Unlike desktop computers that sport large cases, ample power, and generally remain stationary, laptops can be confusing to contrast and compare. Desktop computers are typically much easier to upgrade than laptops so when youíre selecting a laptop, itís a good idea to ensure it includes the level of performance you require from day one. For example, the graphics card thatís used to power games or render complex 3D objects can be simple to upgrade in a desktop computer, whereas you may not have many, if any options to upgrade the graphical performance on your laptop. Swapping out CPUs and drives can be done, but again, you usually have fewer options than with a desktop PC.
Can you fly with a computer (not laptop) in your carry-on bag. Sure! With some restrictions of course...
Most of my career has been spent working for large companies where employee manuals fill a 3-ring binder, policies number into the hundreds and metrics are used to measure the worth and effectiveness of employees. Puget Systems hasnít been around long enough nor have we grown so large that every issue can be solved by creating a new policy. When employees don't have dozens of policies and procedures governing how they get their work done, their actions might not always been predictable.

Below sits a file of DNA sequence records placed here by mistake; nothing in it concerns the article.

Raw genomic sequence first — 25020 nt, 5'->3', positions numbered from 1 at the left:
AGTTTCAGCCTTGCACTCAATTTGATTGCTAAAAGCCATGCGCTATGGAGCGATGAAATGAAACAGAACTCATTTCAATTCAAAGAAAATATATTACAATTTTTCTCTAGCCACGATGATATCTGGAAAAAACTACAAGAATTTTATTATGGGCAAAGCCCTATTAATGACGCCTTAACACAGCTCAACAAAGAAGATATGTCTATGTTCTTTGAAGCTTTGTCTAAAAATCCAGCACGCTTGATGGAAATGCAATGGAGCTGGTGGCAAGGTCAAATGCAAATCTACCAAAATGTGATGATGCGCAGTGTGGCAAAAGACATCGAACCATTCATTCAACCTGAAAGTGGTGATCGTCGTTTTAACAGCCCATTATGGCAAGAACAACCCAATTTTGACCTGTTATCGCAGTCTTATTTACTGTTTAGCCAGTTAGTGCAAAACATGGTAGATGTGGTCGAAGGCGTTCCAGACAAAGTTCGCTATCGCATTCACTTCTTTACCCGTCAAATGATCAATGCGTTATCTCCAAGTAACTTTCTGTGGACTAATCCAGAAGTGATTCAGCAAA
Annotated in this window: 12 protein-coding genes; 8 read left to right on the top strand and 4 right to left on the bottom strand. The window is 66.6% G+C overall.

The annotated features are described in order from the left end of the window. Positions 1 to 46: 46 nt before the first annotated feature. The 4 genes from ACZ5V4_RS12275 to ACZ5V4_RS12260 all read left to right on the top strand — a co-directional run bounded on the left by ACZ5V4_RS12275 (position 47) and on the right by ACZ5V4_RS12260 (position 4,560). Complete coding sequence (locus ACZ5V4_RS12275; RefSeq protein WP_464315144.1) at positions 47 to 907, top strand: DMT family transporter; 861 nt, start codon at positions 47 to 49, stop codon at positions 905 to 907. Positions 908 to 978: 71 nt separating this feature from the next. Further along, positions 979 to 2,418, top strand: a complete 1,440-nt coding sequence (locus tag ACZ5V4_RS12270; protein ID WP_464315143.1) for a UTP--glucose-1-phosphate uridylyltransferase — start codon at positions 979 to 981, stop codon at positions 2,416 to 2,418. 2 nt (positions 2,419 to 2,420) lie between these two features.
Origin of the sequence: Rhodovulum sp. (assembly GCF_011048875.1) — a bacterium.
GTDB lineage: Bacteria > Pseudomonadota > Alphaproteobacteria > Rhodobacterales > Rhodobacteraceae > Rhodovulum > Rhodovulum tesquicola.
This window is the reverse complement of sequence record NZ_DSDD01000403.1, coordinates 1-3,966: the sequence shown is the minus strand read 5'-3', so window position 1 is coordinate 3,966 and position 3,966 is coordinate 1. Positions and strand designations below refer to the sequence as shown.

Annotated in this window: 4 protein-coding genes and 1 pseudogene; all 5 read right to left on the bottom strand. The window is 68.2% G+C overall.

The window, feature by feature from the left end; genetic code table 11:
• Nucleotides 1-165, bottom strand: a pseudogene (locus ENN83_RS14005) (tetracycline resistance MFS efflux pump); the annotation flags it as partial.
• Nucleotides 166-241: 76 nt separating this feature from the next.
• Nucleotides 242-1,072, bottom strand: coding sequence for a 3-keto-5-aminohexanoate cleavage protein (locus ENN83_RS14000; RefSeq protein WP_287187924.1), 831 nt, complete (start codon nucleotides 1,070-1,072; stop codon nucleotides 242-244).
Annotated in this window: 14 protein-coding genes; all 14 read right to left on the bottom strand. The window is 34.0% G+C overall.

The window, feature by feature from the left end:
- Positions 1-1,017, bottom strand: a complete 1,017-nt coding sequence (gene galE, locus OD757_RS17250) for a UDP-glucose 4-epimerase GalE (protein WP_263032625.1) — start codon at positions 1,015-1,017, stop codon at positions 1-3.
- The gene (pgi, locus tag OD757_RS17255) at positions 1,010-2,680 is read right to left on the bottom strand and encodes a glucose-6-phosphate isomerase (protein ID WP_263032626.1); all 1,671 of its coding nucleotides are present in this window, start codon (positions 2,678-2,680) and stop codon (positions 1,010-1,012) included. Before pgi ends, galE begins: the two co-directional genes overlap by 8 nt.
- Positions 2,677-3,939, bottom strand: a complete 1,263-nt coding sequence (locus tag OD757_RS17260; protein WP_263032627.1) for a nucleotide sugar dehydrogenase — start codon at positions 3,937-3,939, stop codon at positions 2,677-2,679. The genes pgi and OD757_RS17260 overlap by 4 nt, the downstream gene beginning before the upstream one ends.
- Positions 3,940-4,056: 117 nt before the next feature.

The time has come. The time is now. And with apologies to Marvin K. Mooney, itís time to consider running Windows 8 on your desktop or laptop computer. Although thereís no shortage of opinion surrounding Microsoft's latest operating system, Windows 8 remains somewhat of an enigma. Iíve spoken to people who have told me the following: 1. Windows 8 is for touchscreens only. 2. Windows 8 is worthless for desktop users. 3. Microsoft is forcing a tablet OS on us. 4. Windows 8 is nothing more than Windows 7 with spiffy skin.
I've seen it happen a hundred times. I'll be having a great conversation with a customer about computer needs, what the computer is currently used for, and what it might be used for in the future Ė but as soon as I ask something like ďWhat type of wireless network compatibility do you need this laptop to support?Ē, everything screeches to a halt. I might as well be speaking Greek.
Will the Xeon Phi work in an X8 mode slot? If so, will the performance degrade? Yes and yes!
Windows users don't get a lot of love from the HPC community but, hey!, they have serious compute heavy programs to run too. ... and they are desperate for performance!
While taking an accounting course in college, I often wondered why the professor demanded we manually tally columns of numbers instead of using a calculator or computer. During her office hours, I finally decided to express my frustration. My professor calmly agreed that using a calculator or computer would be a much more efficient solution.<< Older Posts